"Why don't you write comics anymore?"
I get asked this a lot, so much so that it made sense to me to
post something about it.
At some point I was no longer a writer.
I had, somehow, become a black writer. This perplexed me,
considering that, back in the halcyon 80’s, where Marvel was a hotbed of
scathing, litigiously un-PC sexism and racism (reference:
Rescue Me's potty-mouthed fire house), I was never seen
as a “black” writer. I competed with everybody else, with guys
who had much more experience than I, and did the grunt work and
odd jobs just like anybody else. Nobody at DC hired me to reboot
Green Lantern in Emerald Dawn because I was a black guy,
and Fabian Nicieza seemed to not notice or care about my skin
color when he approached me to dream up a Power Man/Iron
Fist-esque buddy book for his startup imprint Acclaim.
Pre-Milestone, the subject just didn't come up.
Which isn't to suggest racism did not exist, it surely did, but
that, for the most part, my race had nothing to do with the
assignments given me (or not as the case may be). Somewhere along the way, Marvel became much more PC and I became
inexplicably much blacker.
I was approached by DC to take over Steel, after Dwayne McDuffie turned the assignment down, because, as I was told, the editor wanted a fresh take on the series and, by inference, a perhaps more authentic urban (née black) voice. I wasn’t all that concerned that Louise Simonson’s Steel was in any way inauthentic, and my Steel wasn’t any “blacker” than hers. John Henry Irons was an egghead. It would be wrong for him to suddenly start talking like Sam “Snap” Wilson or Luke Cage. The whole race thing didn’t interest me nearly as much as the idea of doing a kind of Life of Brian take on Superman, creating a wicked satire of the superhero genre. Steel was a dysfunctional Superman living in a dysfunctional Metropolis (Jersey City), facing a warped, dysfunctional Lex Luthor (Irons’ boss, Dr. Villain—“it’s WILL-hayne. It’s French.”), courting a dysfunctional Lois Lane (Dr. Amanda Quick, Irons’ love interest), and dealing with a dysfunctional Jimmy Olsen (Irons’ niece, Natasha).
Denys decided, without my input, to
base his interpretation of
Irons on Dwayne McDuffie. Once I saw the images, I instantly
knew who Irons was. He was Dwayne. Perhaps a little stiffer than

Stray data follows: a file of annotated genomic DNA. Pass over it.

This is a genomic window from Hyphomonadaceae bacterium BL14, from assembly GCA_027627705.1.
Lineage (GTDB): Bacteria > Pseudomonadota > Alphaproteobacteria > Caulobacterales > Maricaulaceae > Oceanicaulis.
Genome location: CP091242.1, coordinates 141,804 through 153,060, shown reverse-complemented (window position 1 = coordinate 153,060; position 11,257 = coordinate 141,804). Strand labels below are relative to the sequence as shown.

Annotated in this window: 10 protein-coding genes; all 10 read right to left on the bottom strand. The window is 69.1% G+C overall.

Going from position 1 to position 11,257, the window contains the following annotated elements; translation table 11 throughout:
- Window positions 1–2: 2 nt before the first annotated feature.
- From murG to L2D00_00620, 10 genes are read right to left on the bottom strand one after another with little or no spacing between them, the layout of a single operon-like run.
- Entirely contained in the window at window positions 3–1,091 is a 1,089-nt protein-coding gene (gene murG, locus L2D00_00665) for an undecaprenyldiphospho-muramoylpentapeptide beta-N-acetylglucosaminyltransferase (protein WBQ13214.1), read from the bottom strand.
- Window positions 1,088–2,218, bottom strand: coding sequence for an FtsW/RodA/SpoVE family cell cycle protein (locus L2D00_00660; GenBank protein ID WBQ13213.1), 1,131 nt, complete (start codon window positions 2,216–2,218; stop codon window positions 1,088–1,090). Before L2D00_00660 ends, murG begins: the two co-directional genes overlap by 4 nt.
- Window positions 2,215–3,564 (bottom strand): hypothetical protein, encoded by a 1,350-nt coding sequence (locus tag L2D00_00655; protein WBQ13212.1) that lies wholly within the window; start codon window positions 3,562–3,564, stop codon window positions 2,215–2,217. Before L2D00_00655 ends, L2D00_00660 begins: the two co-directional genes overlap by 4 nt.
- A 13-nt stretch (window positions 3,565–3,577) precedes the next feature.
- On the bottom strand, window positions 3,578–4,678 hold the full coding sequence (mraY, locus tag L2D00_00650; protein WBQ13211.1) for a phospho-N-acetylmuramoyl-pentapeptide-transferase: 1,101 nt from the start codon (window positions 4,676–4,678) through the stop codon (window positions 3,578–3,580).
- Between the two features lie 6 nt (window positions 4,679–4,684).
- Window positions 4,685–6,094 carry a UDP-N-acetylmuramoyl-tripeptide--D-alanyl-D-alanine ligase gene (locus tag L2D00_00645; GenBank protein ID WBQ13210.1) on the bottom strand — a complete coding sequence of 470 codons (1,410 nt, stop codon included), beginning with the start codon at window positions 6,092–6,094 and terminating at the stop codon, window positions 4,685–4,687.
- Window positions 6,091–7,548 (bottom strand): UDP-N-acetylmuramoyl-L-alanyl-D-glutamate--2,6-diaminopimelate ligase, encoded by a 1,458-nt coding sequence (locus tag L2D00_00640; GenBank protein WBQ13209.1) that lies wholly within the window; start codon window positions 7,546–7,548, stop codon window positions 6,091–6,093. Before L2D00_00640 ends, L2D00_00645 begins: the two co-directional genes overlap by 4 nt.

Dwayne, but hand to God I was writing Dwayne McDuffie and Denys
was drawing him. Steel was a book virtually everyone at DC
ignored, not because he was black but because he wasn’t selling.
Denys and I got away with unfathomable things in that book
which, month after month, took sharp aim not only at the
superhero genre but, frankly, at the fans themselves. Almost
nobody noticed—not the company, not the fans. It was Steel. Who
But I do think, post-Milestone, the industry began seeing more things in terms of race. Between Steel and Black Panther, I somehow transitioned from being a writer to being a black writer. Steel was, I believe, the first time a company had approached me for the specific stated purpose of hiring a “black" writer. I failed miserably at that task. My Steel was certainly no blacker than Louise’s, but the perception was such because of my ethnicity.
Post-Panther, Tom Brevoort and I developed a terrific urban mutli-ethnic book called The Crew. The book was slammed by fans before a single page had been seen. It was slammed for its premise, “The Black Avengers,” with terribly racist posts going up about how “ghettoed out” some fans were, and how this was somehow Marvel’s attempt at Milestone. Making matters worse, The Crew was launched amid a huge promotion for a group launch of books which failed miserably. The Crew was cancelled before the first issue went on sale, which was incredibly demoralizing considering how hard it was in those days simply to get a project approved: months of very hard work and a terrific book that wasn’t given any chance at all.